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Thread: Gantry

  1. #1
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    Gantry

    I'm building a cnc router and just finished the z axis and gantry. The gantry is 3/16 3"x 6" steel with a 1/4" x 7" cold rolled steel for the carriages,

    I was going to use 960oz motors(2 on the x axis),but the gantry is 125 pounds when I add the motorsand router it will be about 150 does anybody know if that would be too heavy for the 960oz motors, the R & P drives have a 2:1 gear reduction.

    How much do most gantries wiegh?



    Thanks,

    Mike

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  2. #2
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    8020 3060 extrusion weighs 7.462 lbs/ft. CRS .25" x 2.5" is 2.1525 lbs/ft. Assuming a 5 ft long gantry you're talking about roughly 60lbs.

    People drive these gantries all the time with 300-400oz motors with no real issues. Considering you're doubling the weight of the gantry but also doubling the torque of the gantry, I can't see you having an issue. Obviously 1200oz or 1600oz motors are also available for not much more money. You just have to be careful about what the torque curves look like.

    You might want to contact the builder from this thread: http://www.cnczone.com/forums/cnc_wo...x8_router.html

    His gantry is just as heavy if not heavier and he could probably give you a review of the package he bought and whether he would do anything differently.



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    My moving table router has a table weighing in close to 300 lbs. The moving Z axis is about 100 lbs with no counter weight, but I will be adding a pneumatic one when I add a 140 lb milling spindle. I can cut at 120 ipm in plywood and 45-60 ipm in aluminum with no issues at all with 960 oz in nema 34 motors and single start acme screws. I expect to be able to double this speed once I finish the upgrade to ball screws.

    What you describe is easily achieved with that size motor. Just remember that these larger motors require a higher power supply voltage for high speeds. I am using 78v power supply on 80v controllers.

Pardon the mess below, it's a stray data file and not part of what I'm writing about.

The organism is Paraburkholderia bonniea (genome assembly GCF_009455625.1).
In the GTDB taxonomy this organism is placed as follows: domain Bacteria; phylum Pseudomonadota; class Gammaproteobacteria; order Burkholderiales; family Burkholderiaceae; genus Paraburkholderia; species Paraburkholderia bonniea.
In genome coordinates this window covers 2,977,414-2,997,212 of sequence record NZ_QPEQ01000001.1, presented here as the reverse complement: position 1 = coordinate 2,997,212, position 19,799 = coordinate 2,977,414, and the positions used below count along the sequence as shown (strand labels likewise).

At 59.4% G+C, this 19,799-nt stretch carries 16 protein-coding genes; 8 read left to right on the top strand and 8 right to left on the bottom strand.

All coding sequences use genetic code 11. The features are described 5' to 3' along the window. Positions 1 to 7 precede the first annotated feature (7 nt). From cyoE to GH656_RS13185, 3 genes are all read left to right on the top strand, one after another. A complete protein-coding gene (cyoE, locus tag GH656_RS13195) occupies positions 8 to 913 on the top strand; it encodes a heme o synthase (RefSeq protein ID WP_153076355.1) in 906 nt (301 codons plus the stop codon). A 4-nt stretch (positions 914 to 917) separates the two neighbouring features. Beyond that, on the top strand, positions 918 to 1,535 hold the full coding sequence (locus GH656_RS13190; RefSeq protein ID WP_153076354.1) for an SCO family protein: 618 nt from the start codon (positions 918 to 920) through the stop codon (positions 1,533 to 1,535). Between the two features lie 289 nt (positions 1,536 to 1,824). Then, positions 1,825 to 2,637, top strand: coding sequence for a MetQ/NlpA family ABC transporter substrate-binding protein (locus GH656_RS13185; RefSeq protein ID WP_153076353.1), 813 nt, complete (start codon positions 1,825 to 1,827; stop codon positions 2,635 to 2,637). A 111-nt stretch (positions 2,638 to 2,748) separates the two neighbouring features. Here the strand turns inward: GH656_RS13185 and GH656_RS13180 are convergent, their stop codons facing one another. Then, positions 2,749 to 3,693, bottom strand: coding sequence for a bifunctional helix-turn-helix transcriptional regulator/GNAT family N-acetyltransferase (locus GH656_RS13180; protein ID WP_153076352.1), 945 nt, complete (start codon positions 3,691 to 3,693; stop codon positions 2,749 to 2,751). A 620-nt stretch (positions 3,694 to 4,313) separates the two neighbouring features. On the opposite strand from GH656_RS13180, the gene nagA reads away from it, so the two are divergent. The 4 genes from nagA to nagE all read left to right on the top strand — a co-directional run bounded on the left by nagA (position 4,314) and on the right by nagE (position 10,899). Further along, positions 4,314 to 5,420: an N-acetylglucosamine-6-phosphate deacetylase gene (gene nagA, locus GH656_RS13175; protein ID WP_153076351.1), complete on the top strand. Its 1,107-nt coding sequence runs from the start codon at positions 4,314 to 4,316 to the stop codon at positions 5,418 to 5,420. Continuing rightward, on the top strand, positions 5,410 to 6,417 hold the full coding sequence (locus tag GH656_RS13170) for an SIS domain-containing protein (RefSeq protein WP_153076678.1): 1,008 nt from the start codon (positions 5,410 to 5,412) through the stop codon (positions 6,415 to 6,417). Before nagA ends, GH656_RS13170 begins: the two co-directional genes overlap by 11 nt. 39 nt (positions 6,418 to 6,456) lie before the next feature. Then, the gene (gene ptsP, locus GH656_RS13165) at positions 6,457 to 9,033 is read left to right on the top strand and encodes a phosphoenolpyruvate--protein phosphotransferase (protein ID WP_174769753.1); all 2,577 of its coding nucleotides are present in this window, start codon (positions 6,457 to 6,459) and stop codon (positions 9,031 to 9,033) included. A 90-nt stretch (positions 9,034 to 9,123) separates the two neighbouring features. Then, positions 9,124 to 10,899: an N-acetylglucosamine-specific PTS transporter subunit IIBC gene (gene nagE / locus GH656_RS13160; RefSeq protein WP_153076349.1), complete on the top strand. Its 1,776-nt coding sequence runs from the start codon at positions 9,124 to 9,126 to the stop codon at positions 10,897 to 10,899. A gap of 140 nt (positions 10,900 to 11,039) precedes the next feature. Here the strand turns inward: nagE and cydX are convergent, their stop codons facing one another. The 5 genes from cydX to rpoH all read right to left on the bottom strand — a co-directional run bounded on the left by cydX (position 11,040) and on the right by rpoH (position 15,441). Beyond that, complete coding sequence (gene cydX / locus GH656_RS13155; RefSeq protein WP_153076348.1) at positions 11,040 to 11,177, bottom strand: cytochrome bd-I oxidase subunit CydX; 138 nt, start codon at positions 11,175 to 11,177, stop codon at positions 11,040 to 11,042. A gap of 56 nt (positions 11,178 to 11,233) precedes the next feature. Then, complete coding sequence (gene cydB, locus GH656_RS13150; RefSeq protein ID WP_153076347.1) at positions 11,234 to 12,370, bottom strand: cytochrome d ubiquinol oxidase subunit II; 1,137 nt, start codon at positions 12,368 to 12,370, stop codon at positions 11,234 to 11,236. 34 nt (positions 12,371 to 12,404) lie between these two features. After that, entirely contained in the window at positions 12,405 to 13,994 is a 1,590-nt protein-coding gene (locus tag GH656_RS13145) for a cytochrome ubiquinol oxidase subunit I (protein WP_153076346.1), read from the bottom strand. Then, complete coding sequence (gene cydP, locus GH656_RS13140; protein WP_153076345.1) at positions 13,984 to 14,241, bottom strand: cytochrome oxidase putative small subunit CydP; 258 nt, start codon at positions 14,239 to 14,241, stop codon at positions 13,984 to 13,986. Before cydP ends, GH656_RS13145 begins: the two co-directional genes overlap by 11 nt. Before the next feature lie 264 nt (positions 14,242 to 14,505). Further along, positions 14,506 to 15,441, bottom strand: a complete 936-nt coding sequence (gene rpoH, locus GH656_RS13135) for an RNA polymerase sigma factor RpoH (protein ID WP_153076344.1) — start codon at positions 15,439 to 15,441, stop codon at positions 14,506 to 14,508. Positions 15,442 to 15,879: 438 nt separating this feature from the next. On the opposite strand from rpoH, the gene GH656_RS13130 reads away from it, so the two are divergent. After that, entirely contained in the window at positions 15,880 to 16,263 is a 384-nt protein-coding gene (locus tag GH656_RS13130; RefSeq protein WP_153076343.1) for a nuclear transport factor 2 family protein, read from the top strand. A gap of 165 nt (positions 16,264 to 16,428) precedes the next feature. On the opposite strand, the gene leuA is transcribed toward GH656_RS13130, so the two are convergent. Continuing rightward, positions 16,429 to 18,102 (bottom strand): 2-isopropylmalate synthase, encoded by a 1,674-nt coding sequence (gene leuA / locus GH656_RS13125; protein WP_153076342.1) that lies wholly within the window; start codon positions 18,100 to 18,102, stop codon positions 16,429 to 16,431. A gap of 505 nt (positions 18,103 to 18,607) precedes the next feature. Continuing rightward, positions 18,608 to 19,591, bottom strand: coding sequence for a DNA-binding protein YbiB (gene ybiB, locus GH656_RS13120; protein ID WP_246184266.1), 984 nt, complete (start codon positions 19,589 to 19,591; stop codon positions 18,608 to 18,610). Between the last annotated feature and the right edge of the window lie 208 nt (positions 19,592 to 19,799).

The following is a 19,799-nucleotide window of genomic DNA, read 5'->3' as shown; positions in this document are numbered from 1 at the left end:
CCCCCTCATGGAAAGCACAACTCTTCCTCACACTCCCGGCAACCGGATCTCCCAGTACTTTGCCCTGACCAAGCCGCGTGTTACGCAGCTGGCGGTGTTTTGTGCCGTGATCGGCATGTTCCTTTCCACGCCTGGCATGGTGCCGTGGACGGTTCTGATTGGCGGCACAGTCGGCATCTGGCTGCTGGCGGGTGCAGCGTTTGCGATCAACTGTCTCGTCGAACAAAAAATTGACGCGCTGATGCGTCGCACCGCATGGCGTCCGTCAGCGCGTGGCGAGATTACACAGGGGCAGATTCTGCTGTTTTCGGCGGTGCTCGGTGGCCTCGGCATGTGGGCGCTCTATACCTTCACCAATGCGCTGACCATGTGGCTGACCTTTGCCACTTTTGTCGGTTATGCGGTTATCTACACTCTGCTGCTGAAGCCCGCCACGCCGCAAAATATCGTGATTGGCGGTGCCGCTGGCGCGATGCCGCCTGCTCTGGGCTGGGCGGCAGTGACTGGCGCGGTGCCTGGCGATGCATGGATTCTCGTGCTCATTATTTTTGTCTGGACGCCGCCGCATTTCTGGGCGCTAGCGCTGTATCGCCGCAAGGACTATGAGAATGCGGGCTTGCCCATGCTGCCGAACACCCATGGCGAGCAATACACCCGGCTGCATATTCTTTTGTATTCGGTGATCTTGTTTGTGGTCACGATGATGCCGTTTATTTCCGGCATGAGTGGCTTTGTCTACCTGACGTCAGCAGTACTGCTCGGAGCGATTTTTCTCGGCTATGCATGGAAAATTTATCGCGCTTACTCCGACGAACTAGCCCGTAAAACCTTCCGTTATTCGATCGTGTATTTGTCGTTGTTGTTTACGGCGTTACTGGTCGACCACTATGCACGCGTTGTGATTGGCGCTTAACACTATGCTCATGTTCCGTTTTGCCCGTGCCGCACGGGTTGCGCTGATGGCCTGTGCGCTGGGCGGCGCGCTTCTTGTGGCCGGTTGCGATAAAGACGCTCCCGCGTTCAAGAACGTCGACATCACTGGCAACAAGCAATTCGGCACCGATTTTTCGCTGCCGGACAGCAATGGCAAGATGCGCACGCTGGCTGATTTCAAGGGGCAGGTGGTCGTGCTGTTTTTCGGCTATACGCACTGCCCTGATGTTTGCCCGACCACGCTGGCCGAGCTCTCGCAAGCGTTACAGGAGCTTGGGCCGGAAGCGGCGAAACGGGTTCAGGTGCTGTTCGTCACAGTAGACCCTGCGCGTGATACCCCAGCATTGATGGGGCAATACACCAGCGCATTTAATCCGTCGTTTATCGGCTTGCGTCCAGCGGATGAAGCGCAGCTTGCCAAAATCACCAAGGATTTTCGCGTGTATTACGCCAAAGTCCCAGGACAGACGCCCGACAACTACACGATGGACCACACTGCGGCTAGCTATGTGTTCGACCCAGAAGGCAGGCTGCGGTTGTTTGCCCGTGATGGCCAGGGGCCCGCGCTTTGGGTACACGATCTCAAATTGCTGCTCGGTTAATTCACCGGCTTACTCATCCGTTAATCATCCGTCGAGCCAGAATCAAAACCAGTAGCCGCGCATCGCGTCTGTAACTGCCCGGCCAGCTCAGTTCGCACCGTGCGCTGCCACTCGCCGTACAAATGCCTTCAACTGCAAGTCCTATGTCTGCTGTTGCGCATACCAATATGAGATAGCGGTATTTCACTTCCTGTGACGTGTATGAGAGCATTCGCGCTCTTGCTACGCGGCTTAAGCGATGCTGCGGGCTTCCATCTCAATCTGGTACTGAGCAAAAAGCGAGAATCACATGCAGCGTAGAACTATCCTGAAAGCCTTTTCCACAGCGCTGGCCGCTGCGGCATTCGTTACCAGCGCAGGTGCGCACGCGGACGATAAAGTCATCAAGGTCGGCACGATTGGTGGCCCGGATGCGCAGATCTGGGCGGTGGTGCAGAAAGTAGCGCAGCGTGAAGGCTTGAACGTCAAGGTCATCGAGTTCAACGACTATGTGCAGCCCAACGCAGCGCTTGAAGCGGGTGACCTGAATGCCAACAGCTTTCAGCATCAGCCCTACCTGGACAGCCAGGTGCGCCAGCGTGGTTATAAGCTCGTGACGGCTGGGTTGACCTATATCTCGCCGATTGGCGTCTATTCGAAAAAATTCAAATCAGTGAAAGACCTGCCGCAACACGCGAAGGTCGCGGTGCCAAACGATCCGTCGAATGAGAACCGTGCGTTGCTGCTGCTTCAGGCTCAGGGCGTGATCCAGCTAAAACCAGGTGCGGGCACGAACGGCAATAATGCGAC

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    I believe CarveOne's large build has a 180+lb gantry and he runs with with NEMA23s, so a lot depends on your final drive ratio, and how smooth your linear guides are. Even if you have a lot of weight, if may not necessary need a lot of force to get your gantry moving. Have you tried any calculations to see what size stepper you may need?



  5. #5
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    A 200 oz motor can easily move a 150lb gantry. It just won't be able to accelerate very fast.
    As Ross mentioned, most people use 380 oz motors to move similar sized loads.

    You didn't provide any machine information either. Is it a heavy duty 2x2 machine? Or a lightweight 5x10 machine. Different machines may (and often do) have different requirements.

    Unless you have specific performance goals in mind (top speed and acceleration rate), then nobody can tell you what motors you really need.

    What are you cutting? What spindle are you using?

    People ask which motors to buy every day. I've yet to see anyone that know what they want the machine to be capable of.

    Gerry

    Mach3 2010 Screenset
    http://home.comcast.net/~cncwoodworker/2010.html

    (Note: The opinions expressed in this post are my own and are not necessarily those of CNCzone and its management)


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    Quote Originally Posted by louieatienza View Post
    I believe CarveOne's large build has a 180+lb gantry and he runs with with NEMA23s, so a lot depends on your final drive ratio, and how smooth your linear guides are. Even if you have a lot of weight, if may not necessary need a lot of force to get your gantry moving. Have you tried any calculations to see what size stepper you may need?
    Mine is mostly steel and some aluminum construction. The gantry weighs 185-190 pounds last time I had it apart enough to weigh the individual parts of it. This includes everything that normally rides on the gantry carriages.

    The gantry is driven with two Keling 495 oz-in NEMA23 step motors, Gecko G203V drivers, Keling 72 vdc 20 amp PSU, and CNCRP r&p drives. I limit the cutting feed rate to 250 ipm at 30 accel rate because the mass of the gantry shakes the machine enough to be worrisome that the pulleys on the 1/4" motor shafts may slip (or worse, snap a motor shaft). The machine can rapid at 1,400 ipm. With NEMA34 motors that have 3/8" or 1/2" shafts I would be more comfortable cutting at higher speeds. With a heavier duty framework I wouldn't hesitate to ramp it up even more. In its current state it is doing very well for my hobby needs though.

    The key to these numbers is the 72vdc PSU and the 3:1 ratio r&p drives. Run this machine with 48vdc and the motors won't develop full torque and rpm.

    CarveOne
    http://www.carveonecncwoodcraft.com


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